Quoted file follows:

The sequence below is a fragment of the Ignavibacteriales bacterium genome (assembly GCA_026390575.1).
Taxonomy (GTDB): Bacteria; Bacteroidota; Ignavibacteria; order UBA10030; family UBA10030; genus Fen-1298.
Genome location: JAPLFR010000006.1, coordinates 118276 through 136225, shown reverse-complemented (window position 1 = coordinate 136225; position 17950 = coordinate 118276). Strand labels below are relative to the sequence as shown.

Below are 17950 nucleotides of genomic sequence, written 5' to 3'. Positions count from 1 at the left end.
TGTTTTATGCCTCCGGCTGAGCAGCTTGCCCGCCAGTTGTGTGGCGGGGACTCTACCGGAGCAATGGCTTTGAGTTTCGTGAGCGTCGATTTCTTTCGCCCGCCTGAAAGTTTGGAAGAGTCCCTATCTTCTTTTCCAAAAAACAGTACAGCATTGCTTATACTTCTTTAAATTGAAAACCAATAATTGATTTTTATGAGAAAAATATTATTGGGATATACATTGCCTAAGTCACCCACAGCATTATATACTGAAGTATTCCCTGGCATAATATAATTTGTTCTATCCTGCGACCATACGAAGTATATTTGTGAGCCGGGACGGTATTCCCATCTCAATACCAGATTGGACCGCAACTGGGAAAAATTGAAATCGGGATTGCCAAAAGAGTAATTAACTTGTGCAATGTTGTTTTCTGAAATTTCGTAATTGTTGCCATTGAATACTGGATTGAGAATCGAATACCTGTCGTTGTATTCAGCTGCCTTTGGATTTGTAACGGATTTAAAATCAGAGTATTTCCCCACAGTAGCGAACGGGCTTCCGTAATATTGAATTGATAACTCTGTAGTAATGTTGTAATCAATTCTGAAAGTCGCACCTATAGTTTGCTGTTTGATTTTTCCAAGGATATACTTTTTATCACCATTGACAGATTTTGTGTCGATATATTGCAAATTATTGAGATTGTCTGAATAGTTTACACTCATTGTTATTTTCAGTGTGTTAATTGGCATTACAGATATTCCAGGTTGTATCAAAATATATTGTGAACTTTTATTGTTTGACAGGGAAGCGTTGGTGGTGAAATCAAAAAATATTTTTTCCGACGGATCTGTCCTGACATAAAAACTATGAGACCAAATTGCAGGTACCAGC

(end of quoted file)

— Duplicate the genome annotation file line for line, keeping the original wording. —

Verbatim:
The sequence below is a fragment of the Ignavibacteriales bacterium genome (assembly GCA_026390575.1).
Taxonomy (GTDB): Bacteria; Bacteroidota; Ignavibacteria; order UBA10030; family UBA10030; genus Fen-1298.
Genome location: JAPLFR010000006.1, coordinates 118276 through 136225, shown reverse-complemented (window position 1 = coordinate 136225; position 17950 = coordinate 118276). Strand labels below are relative to the sequence as shown.

Below are 17950 nucleotides of genomic sequence, written 5' to 3'. Positions count from 1 at the left end.
TGTTTTATGCCTCCGGCTGAGCAGCTTGCCCGCCAGTTGTGTGGCGGGGACTCTACCGGAGCAATGGCTTTGAGTTTCGTGAGCGTCGATTTCTTTCGCCCGCCTGAAAGTTTGGAAGAGTCCCTATCTTCTTTTCCAAAAAACAGTACAGCATTGCTTATACTTCTTTAAATTGAAAACCAATAATTGATTTTTATGAGAAAAATATTATTGGGATATACATTGCCTAAGTCACCCACAGCATTATATACTGAAGTATTCCCTGGCATAATATAATTTGTTCTATCCTGCGACCATACGAAGTATATTTGTGAGCCGGGACGGTATTCCCATCTCAATACCAGATTGGACCGCAACTGGGAAAAATTGAAATCGGGATTGCCAAAAGAGTAATTAACTTGTGCAATGTTGTTTTCTGAAATTTCGTAATTGTTGCCATTGAATACTGGATTGAGAATCGAATACCTGTCGTTGTATTCAGCTGCCTTTGGATTTGTAACGGATTTAAAATCAGAGTATTTCCCCACAGTAGCGAACGGGCTTCCGTAATATTGAATTGATAACTCTGTAGTAATGTTGTAATCAATTCTGAAAGTCGCACCTATAGTTTGCTGTTTGATTTTTCCAAGGATATACTTTTTATCACCATTGACAGATTTTGTGTCGATATATTGCAAATTATTGAGATTGTCTGAATAGTTTACACTCATTGTTATTTTCAGTGTGTTAATTGGCATTACAGATATTCCAGGTTGTATCAAAATATATTGTGAACTTTTATTGTTTGACAGGGAAGCGTTGGTGGTGAAATCAAAAAATATTTTTTCCGACGGATCTGTCCTGACATAAAAACTATGAGACCAAATTGCAGGTACCAGC